An Interview with Edmund Adamus

Updated: Oct 19, 2020

by Gordon Nary



Gordon: You have a fascinating background which I hope you will share with our readers. Please provide and overview on the annual Mass of Thanksgiving for Matrimony at Westminster Cathedral.

Edmund: The Annual Mass of Thanksgiving for Matrimony at Westminster Cathedral is a special event every year on the Vigil of Pentecost. Each parish is asked to send in names and addresses of any validly married couple for whom the current year marks a significant wedding anniversary. So spouses celebrating 10, 20, 25, 30, 40, 50, 60 and 60+ years of marriage are invited to notify the diocese. Then on behalf of the Cardinal Archbishop personal invitations are sent to every single couple registered to attend Holy Mass during which the Archbishop invites the spouses to renew their promises to one another and receive a solemn blessing for their marriages. It is always an incredibly moving occasion for all concerned. The Cathedral is always full. The first year we hosted it was 2008 to mark the 40th anniversary of the encyclical Humanae Vitae. The collective total number of years of marriage between all the couples attending was 40,000 years! It made for a great headline in the news "40,000 Years married" - even the BBC and SKY news got interested and it became a fantastic good news story nationwide. An estimated 10,000+ spouses ever since then have participated in the annual celebration. I am very proud of the initiative as I was inspired in prayer to propose it to the late Cardinal Murphy O'Connor and he agreed to it. 13 years on and the rest is history as they say- though of course the 2020 event had to be cancelled sadly. Most Bishops and dioceses in England and Wales now have their own annual celebrations for spouses.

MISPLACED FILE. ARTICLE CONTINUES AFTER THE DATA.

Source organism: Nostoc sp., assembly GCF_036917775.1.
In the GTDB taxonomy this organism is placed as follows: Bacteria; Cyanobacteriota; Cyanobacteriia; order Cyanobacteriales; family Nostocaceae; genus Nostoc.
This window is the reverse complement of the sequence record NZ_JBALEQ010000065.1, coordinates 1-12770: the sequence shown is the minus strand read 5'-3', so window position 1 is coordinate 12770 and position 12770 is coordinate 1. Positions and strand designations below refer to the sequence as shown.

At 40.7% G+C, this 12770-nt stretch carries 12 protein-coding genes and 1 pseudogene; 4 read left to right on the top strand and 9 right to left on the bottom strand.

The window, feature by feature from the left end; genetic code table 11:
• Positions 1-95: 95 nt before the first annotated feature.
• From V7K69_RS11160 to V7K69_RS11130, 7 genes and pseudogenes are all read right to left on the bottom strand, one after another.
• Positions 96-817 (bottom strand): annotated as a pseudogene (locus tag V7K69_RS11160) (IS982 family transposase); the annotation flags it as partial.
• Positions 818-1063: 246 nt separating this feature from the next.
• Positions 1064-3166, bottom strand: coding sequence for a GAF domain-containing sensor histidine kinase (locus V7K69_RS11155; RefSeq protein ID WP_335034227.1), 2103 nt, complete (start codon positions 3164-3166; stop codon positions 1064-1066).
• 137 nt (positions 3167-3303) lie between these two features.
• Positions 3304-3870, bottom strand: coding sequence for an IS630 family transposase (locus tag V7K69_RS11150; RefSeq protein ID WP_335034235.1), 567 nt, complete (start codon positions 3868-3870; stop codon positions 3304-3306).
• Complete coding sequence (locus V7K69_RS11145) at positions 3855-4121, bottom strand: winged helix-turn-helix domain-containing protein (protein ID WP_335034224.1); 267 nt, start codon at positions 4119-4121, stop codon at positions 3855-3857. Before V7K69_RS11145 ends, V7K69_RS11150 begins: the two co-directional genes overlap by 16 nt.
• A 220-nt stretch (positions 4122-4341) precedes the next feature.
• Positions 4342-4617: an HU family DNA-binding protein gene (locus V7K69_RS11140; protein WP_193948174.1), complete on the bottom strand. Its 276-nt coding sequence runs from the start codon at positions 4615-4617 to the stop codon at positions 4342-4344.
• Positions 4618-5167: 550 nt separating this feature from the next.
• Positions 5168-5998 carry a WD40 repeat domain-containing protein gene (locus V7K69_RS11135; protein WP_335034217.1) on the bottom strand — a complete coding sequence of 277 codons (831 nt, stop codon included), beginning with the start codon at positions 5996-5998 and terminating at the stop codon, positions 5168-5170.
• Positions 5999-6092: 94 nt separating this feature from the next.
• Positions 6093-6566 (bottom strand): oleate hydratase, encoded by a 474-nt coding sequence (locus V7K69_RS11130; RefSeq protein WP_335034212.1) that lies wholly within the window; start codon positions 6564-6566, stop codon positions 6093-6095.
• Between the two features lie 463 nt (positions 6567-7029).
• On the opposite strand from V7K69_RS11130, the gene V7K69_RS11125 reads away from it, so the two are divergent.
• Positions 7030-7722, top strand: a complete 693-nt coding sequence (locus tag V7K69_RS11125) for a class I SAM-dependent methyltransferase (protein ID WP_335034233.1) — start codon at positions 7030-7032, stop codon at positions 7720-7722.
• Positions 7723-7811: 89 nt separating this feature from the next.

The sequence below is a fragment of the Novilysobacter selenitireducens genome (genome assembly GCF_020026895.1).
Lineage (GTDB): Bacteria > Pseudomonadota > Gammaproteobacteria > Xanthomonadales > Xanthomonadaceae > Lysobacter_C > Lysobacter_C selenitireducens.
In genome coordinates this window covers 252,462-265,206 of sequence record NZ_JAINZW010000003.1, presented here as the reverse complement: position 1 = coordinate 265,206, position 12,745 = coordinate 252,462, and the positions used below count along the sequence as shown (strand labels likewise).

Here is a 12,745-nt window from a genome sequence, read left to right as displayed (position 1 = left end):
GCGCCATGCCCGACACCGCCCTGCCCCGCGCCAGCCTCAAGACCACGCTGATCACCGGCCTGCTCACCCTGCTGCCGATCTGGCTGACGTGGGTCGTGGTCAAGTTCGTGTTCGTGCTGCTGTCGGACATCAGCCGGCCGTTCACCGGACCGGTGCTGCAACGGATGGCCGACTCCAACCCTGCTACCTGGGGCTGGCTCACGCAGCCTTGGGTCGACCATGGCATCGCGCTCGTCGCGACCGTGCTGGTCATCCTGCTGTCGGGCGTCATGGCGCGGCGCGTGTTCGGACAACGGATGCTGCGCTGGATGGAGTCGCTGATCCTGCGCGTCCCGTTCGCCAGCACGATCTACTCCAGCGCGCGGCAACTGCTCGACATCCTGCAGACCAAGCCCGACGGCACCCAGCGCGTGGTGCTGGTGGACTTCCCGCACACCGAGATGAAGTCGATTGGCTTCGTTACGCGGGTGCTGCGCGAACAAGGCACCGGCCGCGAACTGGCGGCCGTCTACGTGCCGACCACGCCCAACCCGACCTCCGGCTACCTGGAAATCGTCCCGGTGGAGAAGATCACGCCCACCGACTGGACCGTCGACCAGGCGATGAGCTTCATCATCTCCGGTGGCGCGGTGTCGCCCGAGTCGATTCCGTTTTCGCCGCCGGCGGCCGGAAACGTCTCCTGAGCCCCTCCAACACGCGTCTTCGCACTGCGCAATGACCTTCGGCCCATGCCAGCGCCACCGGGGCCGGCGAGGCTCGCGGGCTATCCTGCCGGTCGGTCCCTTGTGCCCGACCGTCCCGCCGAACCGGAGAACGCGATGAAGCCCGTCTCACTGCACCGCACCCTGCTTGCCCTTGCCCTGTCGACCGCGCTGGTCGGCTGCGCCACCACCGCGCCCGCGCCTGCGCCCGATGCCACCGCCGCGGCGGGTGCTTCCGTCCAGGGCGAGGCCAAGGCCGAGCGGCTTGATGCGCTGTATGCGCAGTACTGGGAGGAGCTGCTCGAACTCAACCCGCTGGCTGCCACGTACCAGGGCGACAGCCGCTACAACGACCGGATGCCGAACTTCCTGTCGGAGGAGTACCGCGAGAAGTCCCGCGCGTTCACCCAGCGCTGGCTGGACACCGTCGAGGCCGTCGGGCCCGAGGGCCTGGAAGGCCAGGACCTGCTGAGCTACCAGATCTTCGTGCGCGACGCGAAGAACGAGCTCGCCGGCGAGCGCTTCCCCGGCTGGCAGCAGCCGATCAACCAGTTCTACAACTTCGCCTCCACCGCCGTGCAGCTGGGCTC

Gordon: When were you appointed to the Catholic Bishops Conference of England and Wales, Working Party on the Order of Christian Marriage, Marriage preparation working party and what were your primary responsibilities?

Edmund: It was around 2009/10 and my main responsibility was to represent Bishop Alan Hopes the then Auxiliary Bishop of Westminster who was Chair of the Liturgy Commission who specifically asked me to bring my pastoral knowledge, experience of marriage and theological expertise to the discussions about the shape and format that the new Rite was going to take.